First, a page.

Jo if I used raised beds I'd have to try the grid system. Looks great. My problem is it would need to be 70x70 for the main garden. Jay
It's just a thought, but maybe a bunch of us need to take photos of our systems next spring, when they are put in, so we can compare notes later on? Find out what works best, and where? I'm all in favor of getting the water where it's needed and not spraying it all over the place where it's not only wasted but also encourages weed growth. And I prefer a system that's easy to pick up and move or adjust as necessary.
I've found that the different emitters for the drip system are hard to find locally, so I have to order them online. That's fine. I'll happily do that if it will give me the final system that's what I want and need. I think I have more latitude with this system than if I used a rigid pvc with limited capability and a fixed position. The flexible system also allows for goofs when they happen (as they will), and is easy to change or correct.
Jay, I am sorry your PVC system has not worked properly. My system works great, I made one for my son across the street and he is happy with his also. My static pressure is regulated to 44 lbs. My son runs unregulated pressure on his outside water, which he says the water co. told him it was over 100 PSI. I find that hard to belive but he has busted several water hoses and told me he wanted one like I just got that is rated at 500 PSI.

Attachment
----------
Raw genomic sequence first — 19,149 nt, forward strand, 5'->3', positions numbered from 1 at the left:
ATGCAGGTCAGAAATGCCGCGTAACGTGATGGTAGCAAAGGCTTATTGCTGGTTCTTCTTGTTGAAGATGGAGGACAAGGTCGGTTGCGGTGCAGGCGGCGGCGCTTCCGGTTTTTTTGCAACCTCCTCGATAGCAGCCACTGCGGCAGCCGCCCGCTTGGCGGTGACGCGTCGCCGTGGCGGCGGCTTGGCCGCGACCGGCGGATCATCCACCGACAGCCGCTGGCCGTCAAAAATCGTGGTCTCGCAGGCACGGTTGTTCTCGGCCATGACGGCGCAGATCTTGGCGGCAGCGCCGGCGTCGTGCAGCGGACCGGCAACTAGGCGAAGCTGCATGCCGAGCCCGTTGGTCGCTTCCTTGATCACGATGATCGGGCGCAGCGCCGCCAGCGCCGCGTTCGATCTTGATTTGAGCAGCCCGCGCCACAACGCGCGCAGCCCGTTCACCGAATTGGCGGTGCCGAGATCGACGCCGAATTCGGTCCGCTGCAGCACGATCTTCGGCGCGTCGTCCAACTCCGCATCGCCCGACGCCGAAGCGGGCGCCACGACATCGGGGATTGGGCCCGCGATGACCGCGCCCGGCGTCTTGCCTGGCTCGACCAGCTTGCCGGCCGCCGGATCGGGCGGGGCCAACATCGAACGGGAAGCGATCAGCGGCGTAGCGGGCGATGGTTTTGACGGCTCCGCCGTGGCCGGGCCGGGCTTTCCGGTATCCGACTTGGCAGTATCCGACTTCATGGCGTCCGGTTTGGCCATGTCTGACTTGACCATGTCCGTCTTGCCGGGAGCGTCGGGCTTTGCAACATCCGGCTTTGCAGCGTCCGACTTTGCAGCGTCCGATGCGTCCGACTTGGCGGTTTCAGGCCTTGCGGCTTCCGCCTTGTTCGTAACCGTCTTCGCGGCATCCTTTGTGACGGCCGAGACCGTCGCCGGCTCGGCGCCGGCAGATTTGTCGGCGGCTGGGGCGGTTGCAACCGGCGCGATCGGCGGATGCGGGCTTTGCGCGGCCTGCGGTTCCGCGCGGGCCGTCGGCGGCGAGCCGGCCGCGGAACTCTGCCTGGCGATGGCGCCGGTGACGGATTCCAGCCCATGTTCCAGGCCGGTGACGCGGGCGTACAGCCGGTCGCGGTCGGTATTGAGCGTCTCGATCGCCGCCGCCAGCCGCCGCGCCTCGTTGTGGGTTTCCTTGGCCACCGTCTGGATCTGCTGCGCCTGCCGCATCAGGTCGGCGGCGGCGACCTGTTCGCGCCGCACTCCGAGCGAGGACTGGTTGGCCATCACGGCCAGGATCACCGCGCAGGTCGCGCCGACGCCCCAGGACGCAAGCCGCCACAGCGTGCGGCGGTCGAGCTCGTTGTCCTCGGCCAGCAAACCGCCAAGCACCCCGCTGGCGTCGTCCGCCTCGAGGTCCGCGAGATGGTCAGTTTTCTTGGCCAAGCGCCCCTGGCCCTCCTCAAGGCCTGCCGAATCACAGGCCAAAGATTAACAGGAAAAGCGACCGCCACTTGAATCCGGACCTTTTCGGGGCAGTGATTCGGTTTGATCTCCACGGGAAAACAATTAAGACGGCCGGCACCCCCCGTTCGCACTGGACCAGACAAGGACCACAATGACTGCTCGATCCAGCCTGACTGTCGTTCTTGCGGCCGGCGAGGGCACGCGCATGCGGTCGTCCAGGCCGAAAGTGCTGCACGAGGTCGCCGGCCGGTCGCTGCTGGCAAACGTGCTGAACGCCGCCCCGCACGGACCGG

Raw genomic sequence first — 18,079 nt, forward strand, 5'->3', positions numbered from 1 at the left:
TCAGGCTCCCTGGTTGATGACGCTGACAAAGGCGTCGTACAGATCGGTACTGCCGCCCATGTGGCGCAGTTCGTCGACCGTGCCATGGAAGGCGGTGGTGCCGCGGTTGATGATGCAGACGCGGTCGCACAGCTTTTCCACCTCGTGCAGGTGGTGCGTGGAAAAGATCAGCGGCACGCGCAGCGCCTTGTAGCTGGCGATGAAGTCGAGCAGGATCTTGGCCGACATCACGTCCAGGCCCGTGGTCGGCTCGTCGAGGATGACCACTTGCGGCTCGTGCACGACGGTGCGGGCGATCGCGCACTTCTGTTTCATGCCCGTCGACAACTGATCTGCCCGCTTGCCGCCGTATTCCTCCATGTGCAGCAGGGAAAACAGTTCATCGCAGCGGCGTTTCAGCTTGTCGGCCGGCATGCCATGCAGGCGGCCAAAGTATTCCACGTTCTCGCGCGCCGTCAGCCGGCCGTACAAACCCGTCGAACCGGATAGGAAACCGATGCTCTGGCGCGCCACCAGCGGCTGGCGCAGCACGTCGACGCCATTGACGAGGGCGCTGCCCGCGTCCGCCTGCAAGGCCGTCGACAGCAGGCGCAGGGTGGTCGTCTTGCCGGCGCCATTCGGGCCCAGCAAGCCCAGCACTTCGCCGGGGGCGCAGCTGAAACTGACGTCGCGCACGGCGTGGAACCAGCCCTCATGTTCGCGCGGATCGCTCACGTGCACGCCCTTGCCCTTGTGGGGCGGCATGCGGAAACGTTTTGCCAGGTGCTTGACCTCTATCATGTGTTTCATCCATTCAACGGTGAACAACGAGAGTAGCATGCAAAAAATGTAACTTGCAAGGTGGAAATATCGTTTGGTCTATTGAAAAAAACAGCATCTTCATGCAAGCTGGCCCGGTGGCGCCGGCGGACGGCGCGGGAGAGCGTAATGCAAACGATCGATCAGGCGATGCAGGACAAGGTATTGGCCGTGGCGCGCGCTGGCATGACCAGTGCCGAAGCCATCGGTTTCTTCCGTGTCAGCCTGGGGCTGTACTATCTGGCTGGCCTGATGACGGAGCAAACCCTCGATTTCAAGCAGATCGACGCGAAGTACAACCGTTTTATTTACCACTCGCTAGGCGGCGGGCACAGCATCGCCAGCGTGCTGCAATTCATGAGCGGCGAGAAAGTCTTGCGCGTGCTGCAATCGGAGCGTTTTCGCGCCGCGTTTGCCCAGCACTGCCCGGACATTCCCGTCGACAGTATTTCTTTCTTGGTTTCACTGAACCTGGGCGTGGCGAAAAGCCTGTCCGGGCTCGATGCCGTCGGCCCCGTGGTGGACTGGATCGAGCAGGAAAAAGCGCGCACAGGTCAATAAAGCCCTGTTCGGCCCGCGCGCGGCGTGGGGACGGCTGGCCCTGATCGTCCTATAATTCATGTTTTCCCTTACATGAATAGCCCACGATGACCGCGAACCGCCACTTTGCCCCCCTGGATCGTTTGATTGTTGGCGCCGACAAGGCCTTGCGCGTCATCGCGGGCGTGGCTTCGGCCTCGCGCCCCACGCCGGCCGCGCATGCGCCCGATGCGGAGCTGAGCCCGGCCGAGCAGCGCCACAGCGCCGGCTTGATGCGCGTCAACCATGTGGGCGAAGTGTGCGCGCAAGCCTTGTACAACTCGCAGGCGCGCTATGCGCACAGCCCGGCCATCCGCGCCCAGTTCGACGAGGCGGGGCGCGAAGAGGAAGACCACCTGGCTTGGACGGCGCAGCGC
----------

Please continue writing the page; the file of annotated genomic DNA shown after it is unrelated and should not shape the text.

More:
My irrigation tubes are 22' long and have a little less flow at the downstream end, I just make the holes a little closer together as I work toward the end, and if the tube is a little short I may put a couple of holes at the end of the tube.
My son is running 48' tubes and has about a foot drop on the downstream end. I think he gets to much flow at the downstream, but he is happy with it( I just made the system and let him drill the holes as he wanted them.)
I have done a lot of work on my garden to make it drain and level north to south. It has some drop east to west but I can compensate for that with the ball valve on the end of each tube.
I now have a max. flow to the garden of 450+ gph.and I can not make it too wet without running the water a long,long time. Which I cant afford, I have an auto shut off which I run 200 gal. and then switch zones.
My system is still being modified. I am hoping for more flow and 4 auto zones and two manual zones.
Other than not being level, I have no idea why your system wont work. Mine works great from 44 psi down to 5 psi, but to get 5 psi to work properly I can only run one tube and it should have fewer than 44 holes in it.
As far as the CPVC getting brittle, I only use a short piece of 1/2" CPVC,about 4 or 5 inches long. It is only used to slide into 2 or 3' leader hose (5/8 garden) to attach to the header so I can remove one tube at a time if I choose. I don't know how long they will last, but the oldest ones are 8 or 9 years old.
One thing I need to do differently is keep my leader hoses shielded from the sun. The UV rays are starting to deteriorate them.
Jay, I checked my PVC system today to see if I could come up with some info you may be able to use.